Strash Foot & Ankle Care | Tarsal Coalitions
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Tarsal Coalitions

Recently in our practice Dr. Strash and Dr. Espino have been treating a lot of patients with tarsal coalitions. Interesting name. But what exactly is a tarsal coalition?

A tarsal coalition is described as a partial or complete union of two or more tarsal bones. The tarsal bones are the bones in the middle of our feet below the ankle. A tarsal coalition will usually occur in the earlier stages of life around 8-16 years old. The coalition can cause pain and other pathologic symptoms to the foot making it very painful to walk and run. The most common ages for coalitions are between 3-5 years old (talo-navicular), 8-12 years old (calcaneo-navicular) and 12-16 years old (talo-calcaneal). Two of most common coalitions are calcaneo-navicular and talocalcaneal which is the fusion of the calcaneus to the navicular and the talus to the calcaneus respectively.  There is not one determining factor as to why some people get coalitions, however the majority are congenital while some are acquired.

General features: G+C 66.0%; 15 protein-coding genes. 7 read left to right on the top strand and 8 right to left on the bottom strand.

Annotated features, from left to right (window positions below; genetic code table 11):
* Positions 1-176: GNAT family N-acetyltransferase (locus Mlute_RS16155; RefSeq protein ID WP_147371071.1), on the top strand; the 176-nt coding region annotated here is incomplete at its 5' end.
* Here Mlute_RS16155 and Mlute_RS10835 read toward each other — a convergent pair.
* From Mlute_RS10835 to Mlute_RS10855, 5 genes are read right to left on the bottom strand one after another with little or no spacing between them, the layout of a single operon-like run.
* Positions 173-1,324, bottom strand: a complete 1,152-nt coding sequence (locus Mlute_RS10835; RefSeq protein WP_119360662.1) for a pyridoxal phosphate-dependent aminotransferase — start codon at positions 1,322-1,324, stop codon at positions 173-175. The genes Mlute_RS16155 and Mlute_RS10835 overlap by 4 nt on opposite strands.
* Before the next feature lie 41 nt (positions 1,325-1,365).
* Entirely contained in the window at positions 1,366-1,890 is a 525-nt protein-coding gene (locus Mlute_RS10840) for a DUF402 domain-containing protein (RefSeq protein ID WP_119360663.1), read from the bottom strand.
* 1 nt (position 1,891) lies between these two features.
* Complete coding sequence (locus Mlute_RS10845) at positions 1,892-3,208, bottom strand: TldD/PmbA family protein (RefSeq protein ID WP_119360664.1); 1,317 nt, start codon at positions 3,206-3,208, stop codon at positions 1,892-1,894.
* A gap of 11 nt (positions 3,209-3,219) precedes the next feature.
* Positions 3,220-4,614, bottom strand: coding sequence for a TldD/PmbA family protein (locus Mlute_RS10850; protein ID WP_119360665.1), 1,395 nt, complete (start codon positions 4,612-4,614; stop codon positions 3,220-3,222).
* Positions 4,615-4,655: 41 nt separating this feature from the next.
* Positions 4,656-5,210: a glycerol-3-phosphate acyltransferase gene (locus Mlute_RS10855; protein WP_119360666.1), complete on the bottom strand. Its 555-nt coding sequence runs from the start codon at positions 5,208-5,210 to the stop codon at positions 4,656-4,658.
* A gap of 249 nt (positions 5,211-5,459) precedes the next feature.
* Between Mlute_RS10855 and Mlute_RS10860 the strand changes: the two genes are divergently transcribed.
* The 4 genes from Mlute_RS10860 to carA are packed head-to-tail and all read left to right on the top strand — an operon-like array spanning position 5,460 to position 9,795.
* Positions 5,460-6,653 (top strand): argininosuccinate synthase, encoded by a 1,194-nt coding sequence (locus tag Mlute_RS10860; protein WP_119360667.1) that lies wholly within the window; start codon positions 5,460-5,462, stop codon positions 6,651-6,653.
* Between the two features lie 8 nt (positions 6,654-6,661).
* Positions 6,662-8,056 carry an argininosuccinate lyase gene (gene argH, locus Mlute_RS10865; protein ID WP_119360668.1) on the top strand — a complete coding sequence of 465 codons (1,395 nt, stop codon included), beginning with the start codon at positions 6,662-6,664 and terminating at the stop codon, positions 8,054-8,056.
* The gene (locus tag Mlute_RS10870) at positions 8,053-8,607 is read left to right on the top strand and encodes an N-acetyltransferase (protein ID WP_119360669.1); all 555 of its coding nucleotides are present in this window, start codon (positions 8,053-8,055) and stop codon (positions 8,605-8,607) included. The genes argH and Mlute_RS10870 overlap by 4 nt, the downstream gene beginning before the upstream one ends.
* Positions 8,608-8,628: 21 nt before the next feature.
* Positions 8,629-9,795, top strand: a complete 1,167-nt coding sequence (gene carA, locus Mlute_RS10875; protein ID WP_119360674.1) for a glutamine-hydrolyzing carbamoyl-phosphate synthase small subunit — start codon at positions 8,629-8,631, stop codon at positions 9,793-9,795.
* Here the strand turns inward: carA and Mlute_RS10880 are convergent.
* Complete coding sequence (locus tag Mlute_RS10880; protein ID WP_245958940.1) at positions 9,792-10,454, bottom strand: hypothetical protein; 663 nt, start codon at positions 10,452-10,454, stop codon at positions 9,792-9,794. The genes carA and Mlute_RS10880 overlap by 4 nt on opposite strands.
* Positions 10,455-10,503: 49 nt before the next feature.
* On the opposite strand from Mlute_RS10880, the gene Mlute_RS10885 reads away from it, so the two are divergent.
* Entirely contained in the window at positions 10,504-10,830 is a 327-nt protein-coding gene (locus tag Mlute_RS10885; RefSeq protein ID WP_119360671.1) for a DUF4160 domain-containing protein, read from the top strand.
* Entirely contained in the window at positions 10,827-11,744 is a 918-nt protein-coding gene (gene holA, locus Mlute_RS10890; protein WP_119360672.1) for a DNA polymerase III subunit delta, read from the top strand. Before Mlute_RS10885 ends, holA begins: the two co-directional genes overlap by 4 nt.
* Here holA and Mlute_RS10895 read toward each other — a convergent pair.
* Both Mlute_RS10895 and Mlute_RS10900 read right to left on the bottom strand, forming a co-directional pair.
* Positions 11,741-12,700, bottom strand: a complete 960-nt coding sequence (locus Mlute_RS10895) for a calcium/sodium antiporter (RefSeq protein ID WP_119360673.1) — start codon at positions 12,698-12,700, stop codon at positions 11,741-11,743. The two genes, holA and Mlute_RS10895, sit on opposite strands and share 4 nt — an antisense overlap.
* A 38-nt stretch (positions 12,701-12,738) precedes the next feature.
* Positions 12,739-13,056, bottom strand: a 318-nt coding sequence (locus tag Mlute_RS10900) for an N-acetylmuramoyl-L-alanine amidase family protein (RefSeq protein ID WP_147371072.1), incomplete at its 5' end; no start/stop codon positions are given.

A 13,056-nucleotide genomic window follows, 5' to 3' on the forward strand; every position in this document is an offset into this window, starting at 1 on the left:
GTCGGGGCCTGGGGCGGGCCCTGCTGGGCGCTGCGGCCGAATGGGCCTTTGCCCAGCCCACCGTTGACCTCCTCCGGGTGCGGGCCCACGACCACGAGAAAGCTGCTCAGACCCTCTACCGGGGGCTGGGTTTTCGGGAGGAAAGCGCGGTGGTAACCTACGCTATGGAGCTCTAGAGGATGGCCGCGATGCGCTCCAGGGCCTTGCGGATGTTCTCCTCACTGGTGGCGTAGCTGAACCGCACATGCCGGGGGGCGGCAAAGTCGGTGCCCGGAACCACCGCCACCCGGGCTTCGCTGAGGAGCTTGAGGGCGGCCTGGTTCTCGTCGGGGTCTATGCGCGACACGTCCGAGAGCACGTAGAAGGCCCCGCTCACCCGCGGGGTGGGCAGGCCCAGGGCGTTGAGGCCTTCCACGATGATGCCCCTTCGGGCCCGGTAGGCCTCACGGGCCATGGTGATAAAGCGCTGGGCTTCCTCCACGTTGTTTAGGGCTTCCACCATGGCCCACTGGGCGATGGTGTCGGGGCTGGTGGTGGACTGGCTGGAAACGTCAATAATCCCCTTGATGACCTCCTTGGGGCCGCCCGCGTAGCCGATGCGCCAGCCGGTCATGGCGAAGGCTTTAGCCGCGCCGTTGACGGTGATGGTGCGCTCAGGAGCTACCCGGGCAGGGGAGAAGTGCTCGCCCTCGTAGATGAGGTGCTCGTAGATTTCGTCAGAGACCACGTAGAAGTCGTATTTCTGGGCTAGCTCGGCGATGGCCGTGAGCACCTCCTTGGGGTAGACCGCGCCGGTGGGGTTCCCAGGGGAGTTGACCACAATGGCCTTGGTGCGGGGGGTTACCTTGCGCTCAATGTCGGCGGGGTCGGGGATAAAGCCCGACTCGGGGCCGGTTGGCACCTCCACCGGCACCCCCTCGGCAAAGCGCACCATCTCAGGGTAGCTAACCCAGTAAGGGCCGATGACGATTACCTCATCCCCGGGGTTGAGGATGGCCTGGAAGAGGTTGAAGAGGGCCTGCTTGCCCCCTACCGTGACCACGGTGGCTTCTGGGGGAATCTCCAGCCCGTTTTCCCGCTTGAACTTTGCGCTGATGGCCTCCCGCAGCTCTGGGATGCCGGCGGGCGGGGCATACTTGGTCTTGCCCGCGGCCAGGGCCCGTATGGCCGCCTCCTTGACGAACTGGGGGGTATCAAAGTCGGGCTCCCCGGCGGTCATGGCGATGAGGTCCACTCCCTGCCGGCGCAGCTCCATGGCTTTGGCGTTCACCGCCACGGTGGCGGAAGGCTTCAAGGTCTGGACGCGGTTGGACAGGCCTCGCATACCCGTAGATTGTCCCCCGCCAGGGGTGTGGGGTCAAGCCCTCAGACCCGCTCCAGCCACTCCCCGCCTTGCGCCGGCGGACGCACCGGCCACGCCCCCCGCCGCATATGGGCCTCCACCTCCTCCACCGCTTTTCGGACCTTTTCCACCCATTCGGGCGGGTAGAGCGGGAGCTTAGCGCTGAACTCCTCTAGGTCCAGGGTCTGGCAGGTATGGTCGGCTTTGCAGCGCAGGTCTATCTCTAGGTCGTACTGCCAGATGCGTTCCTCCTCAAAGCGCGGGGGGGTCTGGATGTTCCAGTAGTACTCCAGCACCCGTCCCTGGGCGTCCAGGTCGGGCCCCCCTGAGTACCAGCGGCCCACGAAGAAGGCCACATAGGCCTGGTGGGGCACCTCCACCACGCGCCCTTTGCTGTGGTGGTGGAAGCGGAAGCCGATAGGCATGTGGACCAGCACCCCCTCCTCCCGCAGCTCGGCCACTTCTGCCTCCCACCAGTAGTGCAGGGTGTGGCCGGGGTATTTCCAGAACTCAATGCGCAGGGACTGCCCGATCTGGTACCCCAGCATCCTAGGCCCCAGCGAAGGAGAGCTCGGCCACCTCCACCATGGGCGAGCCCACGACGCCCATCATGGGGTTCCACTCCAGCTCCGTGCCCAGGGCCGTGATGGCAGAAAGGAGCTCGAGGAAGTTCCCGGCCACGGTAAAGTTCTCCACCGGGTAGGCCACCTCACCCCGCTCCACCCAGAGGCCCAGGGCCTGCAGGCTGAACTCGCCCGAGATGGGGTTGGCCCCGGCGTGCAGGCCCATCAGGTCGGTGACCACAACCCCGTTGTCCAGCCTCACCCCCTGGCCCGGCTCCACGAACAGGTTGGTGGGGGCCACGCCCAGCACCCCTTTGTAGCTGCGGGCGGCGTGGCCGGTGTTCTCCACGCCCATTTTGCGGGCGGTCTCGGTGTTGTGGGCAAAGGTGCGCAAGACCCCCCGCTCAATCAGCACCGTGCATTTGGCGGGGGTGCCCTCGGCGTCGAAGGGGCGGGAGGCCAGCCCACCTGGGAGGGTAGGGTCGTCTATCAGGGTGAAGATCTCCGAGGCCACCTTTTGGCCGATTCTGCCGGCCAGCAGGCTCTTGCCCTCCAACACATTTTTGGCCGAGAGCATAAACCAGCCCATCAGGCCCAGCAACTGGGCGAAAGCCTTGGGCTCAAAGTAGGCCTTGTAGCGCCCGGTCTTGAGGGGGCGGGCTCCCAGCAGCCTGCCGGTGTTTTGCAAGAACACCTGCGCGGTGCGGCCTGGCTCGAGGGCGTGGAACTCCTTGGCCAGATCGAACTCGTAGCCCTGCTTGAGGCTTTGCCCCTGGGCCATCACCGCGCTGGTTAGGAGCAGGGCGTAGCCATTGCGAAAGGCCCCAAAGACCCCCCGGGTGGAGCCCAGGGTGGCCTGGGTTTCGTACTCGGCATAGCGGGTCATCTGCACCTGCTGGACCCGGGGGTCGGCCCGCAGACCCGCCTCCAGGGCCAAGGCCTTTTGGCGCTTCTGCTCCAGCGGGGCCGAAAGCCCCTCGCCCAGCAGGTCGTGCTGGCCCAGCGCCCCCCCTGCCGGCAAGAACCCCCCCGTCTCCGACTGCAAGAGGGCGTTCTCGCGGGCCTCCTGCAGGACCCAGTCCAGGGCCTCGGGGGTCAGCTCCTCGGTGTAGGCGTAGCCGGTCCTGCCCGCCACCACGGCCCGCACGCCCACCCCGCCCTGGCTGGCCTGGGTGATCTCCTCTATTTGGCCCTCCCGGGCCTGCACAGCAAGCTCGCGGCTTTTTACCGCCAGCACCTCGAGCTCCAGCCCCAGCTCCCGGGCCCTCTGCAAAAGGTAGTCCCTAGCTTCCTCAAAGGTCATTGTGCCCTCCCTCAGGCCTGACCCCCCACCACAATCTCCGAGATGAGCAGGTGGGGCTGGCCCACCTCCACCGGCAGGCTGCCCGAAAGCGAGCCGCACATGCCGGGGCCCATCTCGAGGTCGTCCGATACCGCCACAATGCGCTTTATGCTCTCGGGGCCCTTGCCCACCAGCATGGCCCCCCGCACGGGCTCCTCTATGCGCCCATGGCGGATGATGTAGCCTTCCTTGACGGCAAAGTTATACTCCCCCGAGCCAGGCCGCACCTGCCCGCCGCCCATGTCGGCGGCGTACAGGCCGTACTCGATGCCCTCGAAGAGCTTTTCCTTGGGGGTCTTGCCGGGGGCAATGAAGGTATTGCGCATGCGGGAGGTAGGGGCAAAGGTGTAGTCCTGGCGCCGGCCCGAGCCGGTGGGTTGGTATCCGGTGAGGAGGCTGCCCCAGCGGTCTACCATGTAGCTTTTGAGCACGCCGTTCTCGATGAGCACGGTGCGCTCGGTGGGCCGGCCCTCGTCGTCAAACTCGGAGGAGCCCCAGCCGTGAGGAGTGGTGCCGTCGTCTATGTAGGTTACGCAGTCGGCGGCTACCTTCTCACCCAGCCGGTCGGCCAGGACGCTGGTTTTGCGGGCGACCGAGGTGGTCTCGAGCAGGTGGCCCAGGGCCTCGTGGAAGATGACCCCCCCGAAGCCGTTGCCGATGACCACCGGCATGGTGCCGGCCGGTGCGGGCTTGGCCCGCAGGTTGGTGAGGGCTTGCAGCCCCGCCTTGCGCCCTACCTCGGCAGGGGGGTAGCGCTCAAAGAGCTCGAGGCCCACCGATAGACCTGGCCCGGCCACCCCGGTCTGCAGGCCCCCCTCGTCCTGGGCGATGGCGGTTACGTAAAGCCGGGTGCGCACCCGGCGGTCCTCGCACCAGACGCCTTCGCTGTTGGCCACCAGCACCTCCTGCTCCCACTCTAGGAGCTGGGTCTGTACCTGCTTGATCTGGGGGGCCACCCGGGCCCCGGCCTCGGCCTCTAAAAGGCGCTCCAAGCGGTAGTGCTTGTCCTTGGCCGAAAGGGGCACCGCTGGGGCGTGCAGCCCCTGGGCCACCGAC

Tarsal coalitions may be completely asymptomatic and incidental findings. However, pain is the most common finding in all coalitions. Pain is usually aggravated by walking over rough, uneven terrain with prolonged standing and with athletic activity. X-rays are a helpful tool in determining the extent of the coalitions. Common signs seen on x-ray are the ant eater nose sign or comma sign seen on lateral view with calcaneal-navicular coalitions and this is a hyperplastic calcaneal process with anterior elongation. Talo-calcaneal coalitions are usually diagnosed on lateral x-ray film by seeing a “c”-sign or halo sign  representing a circular sclerotic enhancement of the talar dome and inferior margin of the sustentaculum tali. X-rays however are not always the best diagnostic study to determine the osseous/nonosseous nature of the collation and therefore CT and MRI are very helpful in determining this.

The management of coalitions usually starts with conservative treatment and then moves on to surgical treatment options if pain does not resolve conservatively. Conservative treatment includes injection therapy, immobilization, offloading, orthotics, bracing, shoe modifications, padding, physical therapy and anti-inflammatory medications. If coalitions are caught early enough resection of coalitions may be a solution, however resection may not always be the solution and in some instances an arthrodesis (fusion) of the involved joint may be necessary to relieve pain. These are usually reserved for skeletally mature patients when all other treatments have failed.

Tarsal coalition can be a VERY painful condition – if you have pain and want to stay active, don’t wait until it’s too late – give our offices a call. As always, it’s our number one priority to help place your best foot forward, again!